Tuesday, May 08, 2007

When Reds are Green

When you think red wine you typically think of warm red fruits, warm red spices, and warm red aromas.

But sometimes, red wines are green. And what's more, they're supposed to be. (photo by Ian Britton from FreeFoto.com) Take cabernet sauvignon and cabernet franc. The varietal characteristics of both of these wines indicate that some green bell pepper, asparagus, and herbal notes are to be expected. Of course, if you let them ripen to their maximum capacity in hot vineyards, much of the green vegetativeness of the varietals will simply cook off. Often, oak barrels take care of any last vestiges of these flavors especially in the New World where fruit-forward wines are not only common, they are preferred by many drinkers.

If you drink mainly New World wines, these vegetal flavors in red wines can come as something of a surprise--and not necessarily a pleasant surprise, either. Too many vegetal red Bordeaux led Parker to start the The Wine Advocate in order to ferret out the green from the red since he felt the green wines were under-ripe.

Recently, I had a green red, the 2004 Chateau du Hureau Saumur-Champigny ($7.99/375 ml, Mission Wines; 750 ml from other merchants for under $15) In this wine, the red fruits are a minor player, accompanied by vegetal and herbal notes in both the aroma and the palate. Decanting for an hour helped the fruit come forward a bit, which indicates that this wine may become more fruity over time, and it also helped to take the herbal notes and make them more intriguing and less overpowering. If you buy this wine, I would recommend keeping it for another year, or decanting it for 2-3 hours, or both. And food really helped to manage the assertive green flavors, so I would recommend that you serve it with something red and green, like rosemary marinated steak or pepper steak with lots of peppers.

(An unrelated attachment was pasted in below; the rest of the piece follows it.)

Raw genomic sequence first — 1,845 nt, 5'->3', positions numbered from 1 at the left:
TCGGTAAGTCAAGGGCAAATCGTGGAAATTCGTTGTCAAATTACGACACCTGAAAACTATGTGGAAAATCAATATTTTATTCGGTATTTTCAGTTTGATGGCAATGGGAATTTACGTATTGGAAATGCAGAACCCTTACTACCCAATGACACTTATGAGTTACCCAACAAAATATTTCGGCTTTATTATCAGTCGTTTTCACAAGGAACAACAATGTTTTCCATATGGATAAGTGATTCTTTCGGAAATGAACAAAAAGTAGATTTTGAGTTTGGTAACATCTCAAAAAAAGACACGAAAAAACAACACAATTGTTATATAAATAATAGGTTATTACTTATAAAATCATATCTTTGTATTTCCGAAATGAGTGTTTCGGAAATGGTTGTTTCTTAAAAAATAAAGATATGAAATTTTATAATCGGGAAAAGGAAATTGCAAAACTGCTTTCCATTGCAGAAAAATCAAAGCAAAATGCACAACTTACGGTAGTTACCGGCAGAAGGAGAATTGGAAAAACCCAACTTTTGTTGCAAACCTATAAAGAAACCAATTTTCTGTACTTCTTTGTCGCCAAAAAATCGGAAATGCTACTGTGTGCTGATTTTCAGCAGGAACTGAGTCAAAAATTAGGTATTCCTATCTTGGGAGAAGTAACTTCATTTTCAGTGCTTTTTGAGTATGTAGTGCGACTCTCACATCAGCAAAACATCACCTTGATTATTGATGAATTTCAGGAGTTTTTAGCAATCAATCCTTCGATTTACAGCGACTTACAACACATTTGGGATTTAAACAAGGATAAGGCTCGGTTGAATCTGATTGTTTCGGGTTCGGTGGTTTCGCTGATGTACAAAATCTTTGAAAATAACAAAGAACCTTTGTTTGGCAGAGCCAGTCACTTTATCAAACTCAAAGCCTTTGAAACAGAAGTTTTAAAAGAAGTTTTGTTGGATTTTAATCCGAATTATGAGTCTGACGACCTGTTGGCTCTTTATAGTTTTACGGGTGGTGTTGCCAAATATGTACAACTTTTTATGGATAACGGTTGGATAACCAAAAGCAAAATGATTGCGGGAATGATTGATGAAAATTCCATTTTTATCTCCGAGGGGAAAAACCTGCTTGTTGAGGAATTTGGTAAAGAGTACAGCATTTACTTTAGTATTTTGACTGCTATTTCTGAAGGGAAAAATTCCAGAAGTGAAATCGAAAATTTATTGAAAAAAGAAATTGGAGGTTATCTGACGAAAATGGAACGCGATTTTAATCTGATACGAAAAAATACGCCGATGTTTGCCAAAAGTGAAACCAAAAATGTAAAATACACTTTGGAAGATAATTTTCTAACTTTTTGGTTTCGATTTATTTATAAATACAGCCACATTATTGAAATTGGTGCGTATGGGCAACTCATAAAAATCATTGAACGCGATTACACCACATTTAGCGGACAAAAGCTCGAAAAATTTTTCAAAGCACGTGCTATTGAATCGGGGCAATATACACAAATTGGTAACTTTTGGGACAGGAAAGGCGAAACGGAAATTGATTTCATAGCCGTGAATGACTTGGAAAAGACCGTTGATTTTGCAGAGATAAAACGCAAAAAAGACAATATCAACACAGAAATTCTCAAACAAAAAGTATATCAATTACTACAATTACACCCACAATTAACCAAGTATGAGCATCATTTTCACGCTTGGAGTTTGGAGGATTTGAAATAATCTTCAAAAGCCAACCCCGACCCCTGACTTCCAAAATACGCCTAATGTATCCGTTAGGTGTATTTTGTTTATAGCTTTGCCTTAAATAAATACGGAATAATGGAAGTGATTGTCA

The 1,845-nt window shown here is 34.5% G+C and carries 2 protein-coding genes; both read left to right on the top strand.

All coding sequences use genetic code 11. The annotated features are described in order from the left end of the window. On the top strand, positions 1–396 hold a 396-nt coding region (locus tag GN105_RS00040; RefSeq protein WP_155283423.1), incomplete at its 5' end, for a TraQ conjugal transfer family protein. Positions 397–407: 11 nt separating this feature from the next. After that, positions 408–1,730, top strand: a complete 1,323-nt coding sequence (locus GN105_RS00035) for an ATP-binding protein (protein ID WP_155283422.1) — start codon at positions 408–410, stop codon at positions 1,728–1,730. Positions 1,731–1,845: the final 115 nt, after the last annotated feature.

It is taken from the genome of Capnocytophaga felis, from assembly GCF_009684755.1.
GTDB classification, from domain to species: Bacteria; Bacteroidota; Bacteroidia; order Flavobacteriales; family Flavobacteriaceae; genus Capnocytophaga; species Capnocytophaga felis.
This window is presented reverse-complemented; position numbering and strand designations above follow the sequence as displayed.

This was certainly not as round and lush as the 2003 vintage of this wine that Brooklynguy had recently, and not as fun and inviting as the Vinum "Scrapper" Cabernet Franc I tasted a the Family Winemakers. And if you're not a CabFranc fan, this isn't the wine for trying the varietal out. Though I wasn't a huge fan of this wine, and its flavors weren't as integrated as they should have been, with its strong varietal characteristics it still represents good QPR. And if you've not tasted a green, old world wine, or have ever wondered why Parker loves his jammy, extracted fruits, this would be a good wine to try just to see what all the fuss is about.

2 comments:

Brooklynguy said...

Hey Debs - Sorry you weren't crazy about the Saumur-Champigny. 04 was not the greatest year, and some wines were under ripe. not sure aging would help. Especially since you tasted a half bottle, which ages faster than a 750 to begin with. By the way, the Hureau that showed so well in our tasting was an 05, not an 03. Thanks for the shout out, take it easy. And please don't give up on Loire reds - they're so good when they're good.

Dr. Debs said...

Hi, Neil. No, I won't give up on Loire reds. I have loved them in the past, and will love them in the future. But I suspect you are right: this is not a bottle that age will not improve much. It is what it is: a green red.